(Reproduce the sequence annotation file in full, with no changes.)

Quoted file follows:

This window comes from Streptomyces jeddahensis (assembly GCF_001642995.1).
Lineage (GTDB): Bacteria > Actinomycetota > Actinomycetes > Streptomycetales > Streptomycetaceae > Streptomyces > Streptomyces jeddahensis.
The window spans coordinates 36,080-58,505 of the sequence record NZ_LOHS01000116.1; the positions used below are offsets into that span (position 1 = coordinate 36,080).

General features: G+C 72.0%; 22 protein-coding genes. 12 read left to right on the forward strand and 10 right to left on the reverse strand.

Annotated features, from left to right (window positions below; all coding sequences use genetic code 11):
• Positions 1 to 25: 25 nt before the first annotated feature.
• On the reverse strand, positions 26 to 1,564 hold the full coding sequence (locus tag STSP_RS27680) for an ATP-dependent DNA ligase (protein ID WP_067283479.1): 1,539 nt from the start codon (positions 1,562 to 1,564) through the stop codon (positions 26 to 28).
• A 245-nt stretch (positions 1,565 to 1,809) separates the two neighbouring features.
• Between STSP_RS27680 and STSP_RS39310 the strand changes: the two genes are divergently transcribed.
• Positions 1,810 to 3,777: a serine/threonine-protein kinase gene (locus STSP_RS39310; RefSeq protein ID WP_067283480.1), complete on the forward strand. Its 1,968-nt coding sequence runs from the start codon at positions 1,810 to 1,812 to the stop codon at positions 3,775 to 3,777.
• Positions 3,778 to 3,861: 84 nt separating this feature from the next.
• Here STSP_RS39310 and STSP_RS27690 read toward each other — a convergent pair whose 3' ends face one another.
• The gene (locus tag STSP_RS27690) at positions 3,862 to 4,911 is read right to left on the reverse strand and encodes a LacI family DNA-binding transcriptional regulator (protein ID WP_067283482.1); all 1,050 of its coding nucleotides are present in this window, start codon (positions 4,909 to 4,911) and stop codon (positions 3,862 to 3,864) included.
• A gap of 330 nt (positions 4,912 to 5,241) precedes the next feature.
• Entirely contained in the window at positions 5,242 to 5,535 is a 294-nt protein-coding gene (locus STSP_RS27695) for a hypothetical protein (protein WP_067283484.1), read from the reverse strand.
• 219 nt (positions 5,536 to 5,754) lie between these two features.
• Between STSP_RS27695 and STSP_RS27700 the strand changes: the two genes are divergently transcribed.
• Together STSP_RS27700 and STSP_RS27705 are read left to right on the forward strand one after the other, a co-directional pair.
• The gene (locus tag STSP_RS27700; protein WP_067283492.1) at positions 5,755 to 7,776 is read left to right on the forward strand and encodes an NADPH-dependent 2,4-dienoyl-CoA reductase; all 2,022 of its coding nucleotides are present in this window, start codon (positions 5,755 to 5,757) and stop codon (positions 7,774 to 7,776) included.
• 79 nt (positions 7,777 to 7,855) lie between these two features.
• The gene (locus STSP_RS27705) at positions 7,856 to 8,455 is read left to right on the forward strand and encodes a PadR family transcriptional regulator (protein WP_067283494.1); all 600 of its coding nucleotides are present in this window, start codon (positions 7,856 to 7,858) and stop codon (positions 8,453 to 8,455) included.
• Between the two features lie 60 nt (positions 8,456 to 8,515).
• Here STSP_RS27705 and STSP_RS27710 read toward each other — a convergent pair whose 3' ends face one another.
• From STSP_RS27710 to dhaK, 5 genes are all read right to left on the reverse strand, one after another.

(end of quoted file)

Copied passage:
This window comes from Streptomyces jeddahensis (assembly GCF_001642995.1).
Lineage (GTDB): Bacteria > Actinomycetota > Actinomycetes > Streptomycetales > Streptomycetaceae > Streptomyces > Streptomyces jeddahensis.
The window spans coordinates 36,080-58,505 of the sequence record NZ_LOHS01000116.1; the positions used below are offsets into that span (position 1 = coordinate 36,080).

General features: G+C 72.0%; 22 protein-coding genes. 12 read left to right on the forward strand and 10 right to left on the reverse strand.

Annotated features, from left to right (window positions below; all coding sequences use genetic code 11):
• Positions 1 to 25: 25 nt before the first annotated feature.
• On the reverse strand, positions 26 to 1,564 hold the full coding sequence (locus tag STSP_RS27680) for an ATP-dependent DNA ligase (protein ID WP_067283479.1): 1,539 nt from the start codon (positions 1,562 to 1,564) through the stop codon (positions 26 to 28).
• A 245-nt stretch (positions 1,565 to 1,809) separates the two neighbouring features.
• Between STSP_RS27680 and STSP_RS39310 the strand changes: the two genes are divergently transcribed.
• Positions 1,810 to 3,777: a serine/threonine-protein kinase gene (locus STSP_RS39310; RefSeq protein ID WP_067283480.1), complete on the forward strand. Its 1,968-nt coding sequence runs from the start codon at positions 1,810 to 1,812 to the stop codon at positions 3,775 to 3,777.
• Positions 3,778 to 3,861: 84 nt separating this feature from the next.
• Here STSP_RS39310 and STSP_RS27690 read toward each other — a convergent pair whose 3' ends face one another.
• The gene (locus tag STSP_RS27690) at positions 3,862 to 4,911 is read right to left on the reverse strand and encodes a LacI family DNA-binding transcriptional regulator (protein ID WP_067283482.1); all 1,050 of its coding nucleotides are present in this window, start codon (positions 4,909 to 4,911) and stop codon (positions 3,862 to 3,864) included.
• A gap of 330 nt (positions 4,912 to 5,241) precedes the next feature.
• Entirely contained in the window at positions 5,242 to 5,535 is a 294-nt protein-coding gene (locus STSP_RS27695) for a hypothetical protein (protein WP_067283484.1), read from the reverse strand.
• 219 nt (positions 5,536 to 5,754) lie between these two features.
• Between STSP_RS27695 and STSP_RS27700 the strand changes: the two genes are divergently transcribed.
• Together STSP_RS27700 and STSP_RS27705 are read left to right on the forward strand one after the other, a co-directional pair.
• The gene (locus tag STSP_RS27700; protein WP_067283492.1) at positions 5,755 to 7,776 is read left to right on the forward strand and encodes an NADPH-dependent 2,4-dienoyl-CoA reductase; all 2,022 of its coding nucleotides are present in this window, start codon (positions 5,755 to 5,757) and stop codon (positions 7,774 to 7,776) included.
• 79 nt (positions 7,777 to 7,855) lie between these two features.
• The gene (locus STSP_RS27705) at positions 7,856 to 8,455 is read left to right on the forward strand and encodes a PadR family transcriptional regulator (protein WP_067283494.1); all 600 of its coding nucleotides are present in this window, start codon (positions 7,856 to 7,858) and stop codon (positions 8,453 to 8,455) included.
• Between the two features lie 60 nt (positions 8,456 to 8,515).
• Here STSP_RS27705 and STSP_RS27710 read toward each other — a convergent pair whose 3' ends face one another.
• From STSP_RS27710 to dhaK, 5 genes are all read right to left on the reverse strand, one after another.